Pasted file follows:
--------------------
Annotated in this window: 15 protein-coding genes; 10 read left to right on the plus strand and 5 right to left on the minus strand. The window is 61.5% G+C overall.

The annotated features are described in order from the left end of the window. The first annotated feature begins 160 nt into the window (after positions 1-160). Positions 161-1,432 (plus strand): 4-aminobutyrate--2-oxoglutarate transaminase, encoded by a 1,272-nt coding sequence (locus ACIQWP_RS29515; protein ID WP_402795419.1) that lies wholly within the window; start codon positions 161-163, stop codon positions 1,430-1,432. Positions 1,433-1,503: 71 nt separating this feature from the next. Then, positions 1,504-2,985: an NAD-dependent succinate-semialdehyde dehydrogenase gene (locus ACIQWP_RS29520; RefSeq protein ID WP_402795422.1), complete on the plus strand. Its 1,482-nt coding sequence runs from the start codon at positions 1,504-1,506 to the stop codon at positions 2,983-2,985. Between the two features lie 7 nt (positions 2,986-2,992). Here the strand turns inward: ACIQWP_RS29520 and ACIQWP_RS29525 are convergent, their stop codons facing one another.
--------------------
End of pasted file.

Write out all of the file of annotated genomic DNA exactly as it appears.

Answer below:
Annotated in this window: 15 protein-coding genes; 10 read left to right on the plus strand and 5 right to left on the minus strand. The window is 61.5% G+C overall.

The annotated features are described in order from the left end of the window. The first annotated feature begins 160 nt into the window (after positions 1-160). Positions 161-1,432 (plus strand): 4-aminobutyrate--2-oxoglutarate transaminase, encoded by a 1,272-nt coding sequence (locus ACIQWP_RS29515; protein ID WP_402795419.1) that lies wholly within the window; start codon positions 161-163, stop codon positions 1,430-1,432. Positions 1,433-1,503: 71 nt separating this feature from the next. Then, positions 1,504-2,985: an NAD-dependent succinate-semialdehyde dehydrogenase gene (locus ACIQWP_RS29520; RefSeq protein ID WP_402795422.1), complete on the plus strand. Its 1,482-nt coding sequence runs from the start codon at positions 1,504-1,506 to the stop codon at positions 2,983-2,985. Between the two features lie 7 nt (positions 2,986-2,992). Here the strand turns inward: ACIQWP_RS29520 and ACIQWP_RS29525 are convergent, their stop codons facing one another.